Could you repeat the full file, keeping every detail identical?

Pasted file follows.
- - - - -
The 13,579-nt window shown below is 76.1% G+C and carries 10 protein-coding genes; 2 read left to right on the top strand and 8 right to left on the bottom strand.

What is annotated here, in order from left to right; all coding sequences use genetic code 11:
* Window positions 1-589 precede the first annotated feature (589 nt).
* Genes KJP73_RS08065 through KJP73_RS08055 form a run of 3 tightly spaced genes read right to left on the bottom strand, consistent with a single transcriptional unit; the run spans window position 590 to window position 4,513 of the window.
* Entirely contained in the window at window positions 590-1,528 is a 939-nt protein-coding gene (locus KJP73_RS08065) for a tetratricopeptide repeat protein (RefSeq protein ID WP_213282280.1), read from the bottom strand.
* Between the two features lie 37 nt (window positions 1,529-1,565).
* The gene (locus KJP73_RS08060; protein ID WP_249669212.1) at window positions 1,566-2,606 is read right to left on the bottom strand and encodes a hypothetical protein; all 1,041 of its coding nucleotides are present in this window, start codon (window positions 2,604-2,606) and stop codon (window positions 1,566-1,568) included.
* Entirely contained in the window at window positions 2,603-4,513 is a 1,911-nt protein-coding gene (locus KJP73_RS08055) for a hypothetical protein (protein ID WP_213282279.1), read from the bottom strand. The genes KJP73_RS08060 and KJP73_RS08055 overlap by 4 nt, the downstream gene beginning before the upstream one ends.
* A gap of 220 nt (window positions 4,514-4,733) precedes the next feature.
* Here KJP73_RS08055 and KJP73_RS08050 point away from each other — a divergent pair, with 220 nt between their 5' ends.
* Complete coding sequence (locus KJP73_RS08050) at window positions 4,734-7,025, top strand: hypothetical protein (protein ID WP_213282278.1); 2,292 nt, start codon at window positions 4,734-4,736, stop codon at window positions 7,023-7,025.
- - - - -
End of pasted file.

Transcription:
The 13,579-nt window shown below is 76.1% G+C and carries 10 protein-coding genes; 2 read left to right on the top strand and 8 right to left on the bottom strand.

What is annotated here, in order from left to right; all coding sequences use genetic code 11:
* Window positions 1-589 precede the first annotated feature (589 nt).
* Genes KJP73_RS08065 through KJP73_RS08055 form a run of 3 tightly spaced genes read right to left on the bottom strand, consistent with a single transcriptional unit; the run spans window position 590 to window position 4,513 of the window.
* Entirely contained in the window at window positions 590-1,528 is a 939-nt protein-coding gene (locus KJP73_RS08065) for a tetratricopeptide repeat protein (RefSeq protein ID WP_213282280.1), read from the bottom strand.
* Between the two features lie 37 nt (window positions 1,529-1,565).
* The gene (locus KJP73_RS08060; protein ID WP_249669212.1) at window positions 1,566-2,606 is read right to left on the bottom strand and encodes a hypothetical protein; all 1,041 of its coding nucleotides are present in this window, start codon (window positions 2,604-2,606) and stop codon (window positions 1,566-1,568) included.
* Entirely contained in the window at window positions 2,603-4,513 is a 1,911-nt protein-coding gene (locus KJP73_RS08055) for a hypothetical protein (protein ID WP_213282279.1), read from the bottom strand. The genes KJP73_RS08060 and KJP73_RS08055 overlap by 4 nt, the downstream gene beginning before the upstream one ends.
* A gap of 220 nt (window positions 4,514-4,733) precedes the next feature.
* Here KJP73_RS08055 and KJP73_RS08050 point away from each other — a divergent pair, with 220 nt between their 5' ends.
* Complete coding sequence (locus KJP73_RS08050) at window positions 4,734-7,025, top strand: hypothetical protein (protein ID WP_213282278.1); 2,292 nt, start codon at window positions 4,734-4,736, stop codon at window positions 7,023-7,025.